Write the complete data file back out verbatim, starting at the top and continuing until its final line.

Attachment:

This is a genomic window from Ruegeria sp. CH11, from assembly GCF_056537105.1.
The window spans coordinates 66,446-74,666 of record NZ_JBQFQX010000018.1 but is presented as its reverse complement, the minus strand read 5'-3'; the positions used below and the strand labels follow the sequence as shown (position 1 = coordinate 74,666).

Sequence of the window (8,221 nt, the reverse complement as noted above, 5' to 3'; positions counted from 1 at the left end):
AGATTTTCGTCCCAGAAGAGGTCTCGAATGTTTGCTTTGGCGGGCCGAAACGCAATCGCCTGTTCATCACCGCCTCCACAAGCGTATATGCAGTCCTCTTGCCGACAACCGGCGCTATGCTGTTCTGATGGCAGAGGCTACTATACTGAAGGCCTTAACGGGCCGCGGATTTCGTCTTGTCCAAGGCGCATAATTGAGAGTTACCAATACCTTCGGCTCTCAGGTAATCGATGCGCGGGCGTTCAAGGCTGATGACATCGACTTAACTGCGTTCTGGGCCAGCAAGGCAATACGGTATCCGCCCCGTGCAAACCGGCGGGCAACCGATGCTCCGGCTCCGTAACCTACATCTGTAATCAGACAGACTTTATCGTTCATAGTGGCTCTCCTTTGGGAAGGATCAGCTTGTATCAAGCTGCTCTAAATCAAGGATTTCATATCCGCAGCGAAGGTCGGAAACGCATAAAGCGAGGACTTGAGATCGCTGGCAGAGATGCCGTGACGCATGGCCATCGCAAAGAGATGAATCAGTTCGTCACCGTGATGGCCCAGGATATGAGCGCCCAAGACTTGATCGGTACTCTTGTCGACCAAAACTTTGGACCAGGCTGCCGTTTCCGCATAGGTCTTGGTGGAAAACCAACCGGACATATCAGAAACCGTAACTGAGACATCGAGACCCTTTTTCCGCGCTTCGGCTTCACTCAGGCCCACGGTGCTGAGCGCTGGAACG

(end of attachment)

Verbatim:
This is a genomic window from Ruegeria sp. CH11, from assembly GCF_056537105.1.
The window spans coordinates 66,446-74,666 of record NZ_JBQFQX010000018.1 but is presented as its reverse complement, the minus strand read 5'-3'; the positions used below and the strand labels follow the sequence as shown (position 1 = coordinate 74,666).

Sequence of the window (8,221 nt, the reverse complement as noted above, 5' to 3'; positions counted from 1 at the left end):
AGATTTTCGTCCCAGAAGAGGTCTCGAATGTTTGCTTTGGCGGGCCGAAACGCAATCGCCTGTTCATCACCGCCTCCACAAGCGTATATGCAGTCCTCTTGCCGACAACCGGCGCTATGCTGTTCTGATGGCAGAGGCTACTATACTGAAGGCCTTAACGGGCCGCGGATTTCGTCTTGTCCAAGGCGCATAATTGAGAGTTACCAATACCTTCGGCTCTCAGGTAATCGATGCGCGGGCGTTCAAGGCTGATGACATCGACTTAACTGCGTTCTGGGCCAGCAAGGCAATACGGTATCCGCCCCGTGCAAACCGGCGGGCAACCGATGCTCCGGCTCCGTAACCTACATCTGTAATCAGACAGACTTTATCGTTCATAGTGGCTCTCCTTTGGGAAGGATCAGCTTGTATCAAGCTGCTCTAAATCAAGGATTTCATATCCGCAGCGAAGGTCGGAAACGCATAAAGCGAGGACTTGAGATCGCTGGCAGAGATGCCGTGACGCATGGCCATCGCAAAGAGATGAATCAGTTCGTCACCGTGATGGCCCAGGATATGAGCGCCCAAGACTTGATCGGTACTCTTGTCGACCAAAACTTTGGACCAGGCTGCCGTTTCCGCATAGGTCTTGGTGGAAAACCAACCGGACATATCAGAAACCGTAACTGAGACATCGAGACCCTTTTTCCGCGCTTCGGCTTCACTCAGGCCCACGGTGCTGAGCGCTGGAACG